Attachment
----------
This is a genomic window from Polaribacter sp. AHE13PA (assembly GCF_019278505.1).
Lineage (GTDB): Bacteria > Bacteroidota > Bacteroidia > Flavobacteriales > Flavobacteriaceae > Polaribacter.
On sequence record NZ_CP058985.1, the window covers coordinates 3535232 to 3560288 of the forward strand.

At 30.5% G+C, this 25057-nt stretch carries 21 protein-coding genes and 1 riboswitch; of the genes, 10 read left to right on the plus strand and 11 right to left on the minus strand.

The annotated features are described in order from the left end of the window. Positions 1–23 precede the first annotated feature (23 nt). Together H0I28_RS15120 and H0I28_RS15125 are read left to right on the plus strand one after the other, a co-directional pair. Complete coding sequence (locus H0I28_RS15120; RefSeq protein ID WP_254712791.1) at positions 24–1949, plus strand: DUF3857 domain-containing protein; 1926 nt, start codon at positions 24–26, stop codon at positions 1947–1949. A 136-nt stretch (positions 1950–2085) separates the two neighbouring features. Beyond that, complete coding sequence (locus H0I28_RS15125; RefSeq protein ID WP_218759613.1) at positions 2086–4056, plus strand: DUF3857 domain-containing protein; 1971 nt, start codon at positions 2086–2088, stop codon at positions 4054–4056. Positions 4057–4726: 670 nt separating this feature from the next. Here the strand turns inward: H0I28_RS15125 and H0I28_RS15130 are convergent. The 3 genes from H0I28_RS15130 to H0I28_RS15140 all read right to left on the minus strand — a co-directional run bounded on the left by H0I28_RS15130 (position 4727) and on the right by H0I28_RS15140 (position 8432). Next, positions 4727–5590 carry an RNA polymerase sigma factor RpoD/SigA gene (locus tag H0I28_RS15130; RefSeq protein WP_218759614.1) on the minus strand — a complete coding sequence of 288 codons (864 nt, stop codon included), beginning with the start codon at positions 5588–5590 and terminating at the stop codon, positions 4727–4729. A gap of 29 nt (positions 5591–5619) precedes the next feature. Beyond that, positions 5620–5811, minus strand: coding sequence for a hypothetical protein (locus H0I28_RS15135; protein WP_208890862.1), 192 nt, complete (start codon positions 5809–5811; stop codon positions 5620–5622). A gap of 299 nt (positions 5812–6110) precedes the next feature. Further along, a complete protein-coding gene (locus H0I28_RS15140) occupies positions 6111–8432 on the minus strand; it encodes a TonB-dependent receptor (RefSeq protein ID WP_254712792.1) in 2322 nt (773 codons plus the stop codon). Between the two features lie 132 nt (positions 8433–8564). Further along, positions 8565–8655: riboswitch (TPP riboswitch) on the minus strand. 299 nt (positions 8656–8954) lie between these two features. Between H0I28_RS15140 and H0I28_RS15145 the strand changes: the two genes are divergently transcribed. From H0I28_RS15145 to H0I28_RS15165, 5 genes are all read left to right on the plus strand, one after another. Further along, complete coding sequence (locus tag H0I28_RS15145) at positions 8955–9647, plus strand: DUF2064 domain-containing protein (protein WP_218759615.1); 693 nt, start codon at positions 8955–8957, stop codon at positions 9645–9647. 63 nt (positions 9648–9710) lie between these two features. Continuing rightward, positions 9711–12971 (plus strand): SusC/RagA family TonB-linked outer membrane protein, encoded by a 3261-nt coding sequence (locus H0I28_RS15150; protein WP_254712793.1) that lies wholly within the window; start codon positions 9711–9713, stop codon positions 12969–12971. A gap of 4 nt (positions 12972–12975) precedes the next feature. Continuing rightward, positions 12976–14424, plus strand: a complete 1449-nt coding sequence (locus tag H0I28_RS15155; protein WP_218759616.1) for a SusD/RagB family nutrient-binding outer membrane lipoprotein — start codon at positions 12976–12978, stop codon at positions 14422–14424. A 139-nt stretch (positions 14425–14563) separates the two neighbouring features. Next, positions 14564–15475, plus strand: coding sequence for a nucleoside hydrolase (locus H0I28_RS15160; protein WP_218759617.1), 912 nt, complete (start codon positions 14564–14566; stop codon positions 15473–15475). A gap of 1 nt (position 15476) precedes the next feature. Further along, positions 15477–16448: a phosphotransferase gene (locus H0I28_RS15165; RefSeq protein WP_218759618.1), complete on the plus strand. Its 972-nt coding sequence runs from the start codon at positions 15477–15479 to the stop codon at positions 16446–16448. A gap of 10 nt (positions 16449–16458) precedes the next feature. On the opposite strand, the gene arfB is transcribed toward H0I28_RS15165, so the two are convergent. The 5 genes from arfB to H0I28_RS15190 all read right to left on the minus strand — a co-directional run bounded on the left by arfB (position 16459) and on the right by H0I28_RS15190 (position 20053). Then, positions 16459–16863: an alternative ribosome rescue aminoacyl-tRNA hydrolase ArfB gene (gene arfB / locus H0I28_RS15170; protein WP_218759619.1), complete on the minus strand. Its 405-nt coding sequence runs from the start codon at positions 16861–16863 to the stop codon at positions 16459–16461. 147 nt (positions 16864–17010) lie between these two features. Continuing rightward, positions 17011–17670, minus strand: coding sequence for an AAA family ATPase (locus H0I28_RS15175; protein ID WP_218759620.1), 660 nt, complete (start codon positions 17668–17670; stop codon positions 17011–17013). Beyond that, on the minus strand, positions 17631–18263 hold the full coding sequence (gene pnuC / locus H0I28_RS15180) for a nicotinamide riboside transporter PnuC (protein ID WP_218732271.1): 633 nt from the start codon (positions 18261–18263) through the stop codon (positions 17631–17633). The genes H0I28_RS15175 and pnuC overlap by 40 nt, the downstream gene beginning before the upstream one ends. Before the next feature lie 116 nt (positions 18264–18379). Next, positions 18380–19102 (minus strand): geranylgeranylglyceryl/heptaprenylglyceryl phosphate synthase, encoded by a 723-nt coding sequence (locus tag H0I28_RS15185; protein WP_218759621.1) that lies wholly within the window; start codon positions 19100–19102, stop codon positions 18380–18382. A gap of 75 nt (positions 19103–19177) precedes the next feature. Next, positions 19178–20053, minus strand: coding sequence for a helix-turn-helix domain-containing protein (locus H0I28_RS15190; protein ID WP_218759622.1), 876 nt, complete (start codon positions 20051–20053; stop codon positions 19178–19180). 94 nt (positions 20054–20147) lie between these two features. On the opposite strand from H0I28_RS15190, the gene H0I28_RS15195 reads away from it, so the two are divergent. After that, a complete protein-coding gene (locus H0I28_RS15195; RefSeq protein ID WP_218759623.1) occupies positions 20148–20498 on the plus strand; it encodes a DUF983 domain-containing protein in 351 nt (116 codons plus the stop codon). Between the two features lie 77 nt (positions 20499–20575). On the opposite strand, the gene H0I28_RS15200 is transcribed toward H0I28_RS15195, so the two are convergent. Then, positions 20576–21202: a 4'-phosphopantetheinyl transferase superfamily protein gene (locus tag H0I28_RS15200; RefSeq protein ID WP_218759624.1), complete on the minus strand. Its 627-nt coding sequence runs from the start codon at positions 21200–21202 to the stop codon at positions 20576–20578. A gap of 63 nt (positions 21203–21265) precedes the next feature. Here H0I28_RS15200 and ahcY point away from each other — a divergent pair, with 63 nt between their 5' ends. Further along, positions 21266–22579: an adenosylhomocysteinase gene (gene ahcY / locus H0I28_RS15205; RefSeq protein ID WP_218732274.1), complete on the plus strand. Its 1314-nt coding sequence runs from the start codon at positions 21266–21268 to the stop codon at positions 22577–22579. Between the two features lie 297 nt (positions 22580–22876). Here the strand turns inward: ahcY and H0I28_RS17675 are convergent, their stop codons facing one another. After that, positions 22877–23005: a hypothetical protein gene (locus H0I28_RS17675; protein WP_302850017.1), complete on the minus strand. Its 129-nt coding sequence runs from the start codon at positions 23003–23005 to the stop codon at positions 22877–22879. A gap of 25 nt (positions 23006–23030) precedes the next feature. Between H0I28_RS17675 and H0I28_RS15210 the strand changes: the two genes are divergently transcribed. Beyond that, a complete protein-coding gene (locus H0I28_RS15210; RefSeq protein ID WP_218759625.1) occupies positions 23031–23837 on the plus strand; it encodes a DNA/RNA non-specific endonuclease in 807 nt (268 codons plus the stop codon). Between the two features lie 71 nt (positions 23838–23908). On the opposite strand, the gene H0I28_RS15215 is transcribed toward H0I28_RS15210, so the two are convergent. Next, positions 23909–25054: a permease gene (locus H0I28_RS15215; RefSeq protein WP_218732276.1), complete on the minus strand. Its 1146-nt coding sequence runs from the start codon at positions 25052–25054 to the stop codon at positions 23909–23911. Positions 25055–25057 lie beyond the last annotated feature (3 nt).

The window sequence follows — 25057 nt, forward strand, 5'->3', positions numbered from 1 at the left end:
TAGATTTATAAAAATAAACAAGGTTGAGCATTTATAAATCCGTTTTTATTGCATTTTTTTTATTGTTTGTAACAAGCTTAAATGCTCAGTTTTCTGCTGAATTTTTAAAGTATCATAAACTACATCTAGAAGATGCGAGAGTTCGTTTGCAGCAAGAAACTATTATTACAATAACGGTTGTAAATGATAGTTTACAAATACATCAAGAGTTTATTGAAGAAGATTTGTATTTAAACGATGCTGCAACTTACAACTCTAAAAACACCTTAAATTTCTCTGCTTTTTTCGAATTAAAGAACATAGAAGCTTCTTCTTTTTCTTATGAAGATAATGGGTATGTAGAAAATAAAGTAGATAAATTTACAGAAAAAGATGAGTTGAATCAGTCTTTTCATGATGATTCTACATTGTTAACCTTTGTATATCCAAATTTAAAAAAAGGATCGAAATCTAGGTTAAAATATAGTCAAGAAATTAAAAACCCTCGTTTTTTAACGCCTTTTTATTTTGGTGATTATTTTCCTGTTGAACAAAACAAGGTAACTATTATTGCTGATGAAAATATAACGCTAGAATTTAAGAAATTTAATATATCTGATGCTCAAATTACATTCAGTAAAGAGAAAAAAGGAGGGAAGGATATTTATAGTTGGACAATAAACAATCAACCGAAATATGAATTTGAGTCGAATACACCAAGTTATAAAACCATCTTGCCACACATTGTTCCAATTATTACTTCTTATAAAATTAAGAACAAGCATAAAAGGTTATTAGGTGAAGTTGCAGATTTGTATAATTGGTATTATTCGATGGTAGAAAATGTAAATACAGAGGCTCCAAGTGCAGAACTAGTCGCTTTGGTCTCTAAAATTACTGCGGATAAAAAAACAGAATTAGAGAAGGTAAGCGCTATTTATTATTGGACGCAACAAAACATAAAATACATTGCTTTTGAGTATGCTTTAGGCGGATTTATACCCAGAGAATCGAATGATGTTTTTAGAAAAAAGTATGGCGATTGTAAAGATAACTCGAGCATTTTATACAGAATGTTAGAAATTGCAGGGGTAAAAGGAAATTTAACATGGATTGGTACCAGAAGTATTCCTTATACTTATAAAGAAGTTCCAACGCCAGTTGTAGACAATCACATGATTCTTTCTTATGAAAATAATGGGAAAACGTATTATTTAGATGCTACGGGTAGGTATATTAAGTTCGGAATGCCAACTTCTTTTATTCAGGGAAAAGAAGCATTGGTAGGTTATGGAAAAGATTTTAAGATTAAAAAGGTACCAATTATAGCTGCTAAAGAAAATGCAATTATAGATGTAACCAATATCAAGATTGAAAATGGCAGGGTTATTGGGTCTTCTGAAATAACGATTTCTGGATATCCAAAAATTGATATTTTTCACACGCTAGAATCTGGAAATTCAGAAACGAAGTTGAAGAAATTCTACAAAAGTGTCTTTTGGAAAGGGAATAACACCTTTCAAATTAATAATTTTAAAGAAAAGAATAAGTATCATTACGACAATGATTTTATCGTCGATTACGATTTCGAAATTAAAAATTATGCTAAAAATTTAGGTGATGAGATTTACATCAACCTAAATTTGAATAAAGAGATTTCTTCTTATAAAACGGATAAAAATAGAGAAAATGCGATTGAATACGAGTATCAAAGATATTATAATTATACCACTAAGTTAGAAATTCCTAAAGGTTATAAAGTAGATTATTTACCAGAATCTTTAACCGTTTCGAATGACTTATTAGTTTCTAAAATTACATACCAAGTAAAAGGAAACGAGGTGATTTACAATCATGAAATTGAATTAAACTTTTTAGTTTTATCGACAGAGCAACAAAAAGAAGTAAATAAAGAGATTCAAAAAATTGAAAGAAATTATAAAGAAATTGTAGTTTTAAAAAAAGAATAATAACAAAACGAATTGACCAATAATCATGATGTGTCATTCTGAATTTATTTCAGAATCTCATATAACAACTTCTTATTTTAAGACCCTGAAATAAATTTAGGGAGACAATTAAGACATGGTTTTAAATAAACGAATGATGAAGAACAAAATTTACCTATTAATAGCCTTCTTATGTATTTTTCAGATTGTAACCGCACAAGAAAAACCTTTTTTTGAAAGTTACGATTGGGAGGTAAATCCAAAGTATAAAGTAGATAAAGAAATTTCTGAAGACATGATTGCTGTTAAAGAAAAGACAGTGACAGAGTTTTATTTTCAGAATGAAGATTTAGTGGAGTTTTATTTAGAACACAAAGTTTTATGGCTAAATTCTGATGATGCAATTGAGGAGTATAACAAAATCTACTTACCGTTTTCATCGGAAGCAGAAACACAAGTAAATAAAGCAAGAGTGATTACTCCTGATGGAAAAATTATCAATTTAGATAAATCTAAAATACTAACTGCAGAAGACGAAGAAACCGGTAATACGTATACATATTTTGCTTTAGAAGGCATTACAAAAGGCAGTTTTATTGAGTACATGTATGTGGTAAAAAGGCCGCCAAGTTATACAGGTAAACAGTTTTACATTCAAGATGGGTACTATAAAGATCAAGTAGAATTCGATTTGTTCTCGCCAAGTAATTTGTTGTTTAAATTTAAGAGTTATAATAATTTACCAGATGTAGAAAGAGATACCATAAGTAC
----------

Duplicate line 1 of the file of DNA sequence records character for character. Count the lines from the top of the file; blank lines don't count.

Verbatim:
This is a genomic window from Polaribacter sp. AHE13PA (assembly GCF_019278505.1).